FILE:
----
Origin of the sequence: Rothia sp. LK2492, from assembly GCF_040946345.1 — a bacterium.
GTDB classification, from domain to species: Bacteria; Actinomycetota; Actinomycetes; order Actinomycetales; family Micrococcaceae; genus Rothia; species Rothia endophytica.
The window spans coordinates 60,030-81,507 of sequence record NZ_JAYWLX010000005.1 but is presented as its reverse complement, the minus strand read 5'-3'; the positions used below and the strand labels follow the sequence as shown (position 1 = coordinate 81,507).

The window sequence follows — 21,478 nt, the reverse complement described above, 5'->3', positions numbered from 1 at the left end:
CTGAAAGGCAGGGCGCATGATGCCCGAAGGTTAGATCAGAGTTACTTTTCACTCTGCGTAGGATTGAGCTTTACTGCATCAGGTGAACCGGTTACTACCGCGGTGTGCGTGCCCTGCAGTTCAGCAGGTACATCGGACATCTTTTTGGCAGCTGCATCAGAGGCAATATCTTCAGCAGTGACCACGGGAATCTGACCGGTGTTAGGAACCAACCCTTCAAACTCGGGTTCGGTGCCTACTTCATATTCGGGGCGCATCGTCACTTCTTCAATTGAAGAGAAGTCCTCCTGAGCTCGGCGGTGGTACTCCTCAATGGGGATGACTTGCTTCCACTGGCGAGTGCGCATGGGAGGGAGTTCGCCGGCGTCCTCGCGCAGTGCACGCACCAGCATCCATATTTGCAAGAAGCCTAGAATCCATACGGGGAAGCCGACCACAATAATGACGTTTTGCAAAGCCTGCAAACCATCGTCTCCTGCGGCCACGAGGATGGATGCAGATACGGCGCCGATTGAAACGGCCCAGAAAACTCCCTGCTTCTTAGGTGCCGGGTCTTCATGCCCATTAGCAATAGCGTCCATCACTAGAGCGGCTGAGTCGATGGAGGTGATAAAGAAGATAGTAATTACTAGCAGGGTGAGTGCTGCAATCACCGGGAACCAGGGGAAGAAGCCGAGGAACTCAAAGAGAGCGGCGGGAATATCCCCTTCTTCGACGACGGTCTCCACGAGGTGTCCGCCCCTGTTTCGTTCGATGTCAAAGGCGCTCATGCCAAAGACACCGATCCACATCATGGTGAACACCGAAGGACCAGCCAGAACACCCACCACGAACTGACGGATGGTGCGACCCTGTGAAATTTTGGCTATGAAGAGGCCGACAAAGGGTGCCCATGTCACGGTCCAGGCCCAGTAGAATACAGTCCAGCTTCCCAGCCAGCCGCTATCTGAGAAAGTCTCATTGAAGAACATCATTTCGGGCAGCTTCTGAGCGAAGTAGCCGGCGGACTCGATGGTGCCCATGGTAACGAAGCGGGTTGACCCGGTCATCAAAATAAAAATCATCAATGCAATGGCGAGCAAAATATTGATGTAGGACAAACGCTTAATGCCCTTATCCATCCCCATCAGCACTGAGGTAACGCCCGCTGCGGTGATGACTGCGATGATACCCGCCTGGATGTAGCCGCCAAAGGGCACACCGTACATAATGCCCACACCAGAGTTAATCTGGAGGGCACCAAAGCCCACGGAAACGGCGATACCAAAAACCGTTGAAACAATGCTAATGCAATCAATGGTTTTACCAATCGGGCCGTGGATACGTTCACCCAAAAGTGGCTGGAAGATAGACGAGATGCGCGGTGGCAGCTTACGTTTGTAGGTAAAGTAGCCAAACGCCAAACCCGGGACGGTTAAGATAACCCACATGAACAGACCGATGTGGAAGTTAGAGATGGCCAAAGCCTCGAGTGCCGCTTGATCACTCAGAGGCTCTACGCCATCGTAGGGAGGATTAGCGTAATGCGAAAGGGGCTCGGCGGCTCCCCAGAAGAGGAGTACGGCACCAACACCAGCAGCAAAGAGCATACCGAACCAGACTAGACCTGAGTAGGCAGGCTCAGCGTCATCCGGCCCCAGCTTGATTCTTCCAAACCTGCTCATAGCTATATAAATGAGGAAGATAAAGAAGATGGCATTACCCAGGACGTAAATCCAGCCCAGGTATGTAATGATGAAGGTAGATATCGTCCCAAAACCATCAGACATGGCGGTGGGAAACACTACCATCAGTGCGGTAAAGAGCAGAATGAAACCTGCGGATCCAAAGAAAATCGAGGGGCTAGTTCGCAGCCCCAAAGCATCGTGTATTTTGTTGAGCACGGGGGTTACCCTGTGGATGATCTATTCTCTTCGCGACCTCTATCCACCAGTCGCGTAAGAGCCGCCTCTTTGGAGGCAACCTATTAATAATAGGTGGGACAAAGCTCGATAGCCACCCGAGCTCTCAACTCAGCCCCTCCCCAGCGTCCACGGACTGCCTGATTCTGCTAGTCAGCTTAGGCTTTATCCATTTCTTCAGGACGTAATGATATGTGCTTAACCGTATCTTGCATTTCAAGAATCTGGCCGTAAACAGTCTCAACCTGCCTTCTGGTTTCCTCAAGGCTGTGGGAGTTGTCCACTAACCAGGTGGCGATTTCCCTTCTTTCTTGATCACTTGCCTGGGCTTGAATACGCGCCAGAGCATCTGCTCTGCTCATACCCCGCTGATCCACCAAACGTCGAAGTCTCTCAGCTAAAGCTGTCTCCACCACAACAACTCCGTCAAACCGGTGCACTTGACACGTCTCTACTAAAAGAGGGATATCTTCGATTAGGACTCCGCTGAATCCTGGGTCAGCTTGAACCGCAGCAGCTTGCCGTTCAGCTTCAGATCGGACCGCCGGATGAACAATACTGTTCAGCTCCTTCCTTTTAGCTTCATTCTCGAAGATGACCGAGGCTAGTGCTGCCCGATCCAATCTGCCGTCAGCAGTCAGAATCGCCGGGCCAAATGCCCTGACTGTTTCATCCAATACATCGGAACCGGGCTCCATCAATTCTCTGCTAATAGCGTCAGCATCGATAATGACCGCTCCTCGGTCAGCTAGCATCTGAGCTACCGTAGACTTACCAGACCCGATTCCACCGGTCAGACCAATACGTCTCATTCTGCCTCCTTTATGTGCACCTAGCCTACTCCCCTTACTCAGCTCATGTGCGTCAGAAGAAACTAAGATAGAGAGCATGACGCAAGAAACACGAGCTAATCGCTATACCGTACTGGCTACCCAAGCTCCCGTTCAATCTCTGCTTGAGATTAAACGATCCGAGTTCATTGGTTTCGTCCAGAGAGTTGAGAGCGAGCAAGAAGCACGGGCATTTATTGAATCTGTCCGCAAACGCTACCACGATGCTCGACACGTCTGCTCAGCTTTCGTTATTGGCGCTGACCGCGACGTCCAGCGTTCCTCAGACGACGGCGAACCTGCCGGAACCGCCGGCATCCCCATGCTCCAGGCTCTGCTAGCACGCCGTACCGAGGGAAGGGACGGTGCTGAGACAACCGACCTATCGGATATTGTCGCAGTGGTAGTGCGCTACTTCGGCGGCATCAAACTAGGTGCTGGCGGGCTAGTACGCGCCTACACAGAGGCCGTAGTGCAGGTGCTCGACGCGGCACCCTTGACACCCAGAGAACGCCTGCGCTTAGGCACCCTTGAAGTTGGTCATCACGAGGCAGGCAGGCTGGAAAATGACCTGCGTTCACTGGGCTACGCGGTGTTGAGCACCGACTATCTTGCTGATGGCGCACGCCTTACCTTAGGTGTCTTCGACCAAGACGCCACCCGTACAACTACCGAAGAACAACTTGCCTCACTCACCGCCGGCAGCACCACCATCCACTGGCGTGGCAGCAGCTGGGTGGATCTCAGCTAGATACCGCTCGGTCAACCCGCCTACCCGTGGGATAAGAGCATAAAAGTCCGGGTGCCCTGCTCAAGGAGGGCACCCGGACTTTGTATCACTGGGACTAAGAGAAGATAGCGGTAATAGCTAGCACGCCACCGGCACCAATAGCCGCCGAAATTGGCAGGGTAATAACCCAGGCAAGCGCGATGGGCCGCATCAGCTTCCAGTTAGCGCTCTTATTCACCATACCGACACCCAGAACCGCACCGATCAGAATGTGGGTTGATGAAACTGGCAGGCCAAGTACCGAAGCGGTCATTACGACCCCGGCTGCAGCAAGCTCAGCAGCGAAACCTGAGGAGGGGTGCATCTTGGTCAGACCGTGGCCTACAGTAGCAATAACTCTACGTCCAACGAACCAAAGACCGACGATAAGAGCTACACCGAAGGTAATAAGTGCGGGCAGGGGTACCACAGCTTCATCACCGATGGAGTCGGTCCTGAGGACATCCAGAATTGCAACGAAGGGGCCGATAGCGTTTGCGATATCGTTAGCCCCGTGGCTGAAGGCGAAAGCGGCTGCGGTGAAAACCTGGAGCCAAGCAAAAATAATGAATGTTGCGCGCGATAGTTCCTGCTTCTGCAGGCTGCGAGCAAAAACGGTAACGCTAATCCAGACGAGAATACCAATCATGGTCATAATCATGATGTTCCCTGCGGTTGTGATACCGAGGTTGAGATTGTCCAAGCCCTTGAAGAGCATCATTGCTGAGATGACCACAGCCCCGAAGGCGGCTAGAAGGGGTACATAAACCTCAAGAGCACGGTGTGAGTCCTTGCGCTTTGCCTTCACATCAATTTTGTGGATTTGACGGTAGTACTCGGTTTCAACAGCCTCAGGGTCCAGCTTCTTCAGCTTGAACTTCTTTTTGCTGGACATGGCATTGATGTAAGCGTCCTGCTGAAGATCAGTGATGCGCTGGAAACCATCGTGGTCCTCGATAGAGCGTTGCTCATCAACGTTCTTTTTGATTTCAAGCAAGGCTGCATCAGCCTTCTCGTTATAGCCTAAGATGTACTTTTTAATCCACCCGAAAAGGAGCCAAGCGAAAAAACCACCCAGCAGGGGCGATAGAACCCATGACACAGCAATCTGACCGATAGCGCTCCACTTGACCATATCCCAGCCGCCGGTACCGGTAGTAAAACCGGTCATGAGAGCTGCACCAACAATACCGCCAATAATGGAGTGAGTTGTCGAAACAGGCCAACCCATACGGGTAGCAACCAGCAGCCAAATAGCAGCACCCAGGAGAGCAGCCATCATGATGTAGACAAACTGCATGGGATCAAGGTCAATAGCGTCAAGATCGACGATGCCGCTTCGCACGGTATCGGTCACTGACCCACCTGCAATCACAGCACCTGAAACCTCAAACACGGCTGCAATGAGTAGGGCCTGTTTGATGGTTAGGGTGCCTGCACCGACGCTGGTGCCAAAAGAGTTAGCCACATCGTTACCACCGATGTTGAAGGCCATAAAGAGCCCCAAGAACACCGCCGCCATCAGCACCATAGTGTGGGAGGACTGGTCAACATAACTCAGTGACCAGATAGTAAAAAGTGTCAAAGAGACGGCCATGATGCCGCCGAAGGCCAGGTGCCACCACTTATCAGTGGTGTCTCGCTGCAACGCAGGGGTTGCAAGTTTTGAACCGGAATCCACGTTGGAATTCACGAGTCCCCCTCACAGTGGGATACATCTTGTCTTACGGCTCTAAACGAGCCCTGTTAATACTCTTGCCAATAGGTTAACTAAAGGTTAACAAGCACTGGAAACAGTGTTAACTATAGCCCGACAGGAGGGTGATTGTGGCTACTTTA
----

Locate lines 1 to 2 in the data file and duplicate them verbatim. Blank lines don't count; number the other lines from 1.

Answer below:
Origin of the sequence: Rothia sp. LK2492, from assembly GCF_040946345.1 — a bacterium.
GTDB classification, from domain to species: Bacteria; Actinomycetota; Actinomycetes; order Actinomycetales; family Micrococcaceae; genus Rothia; species Rothia endophytica.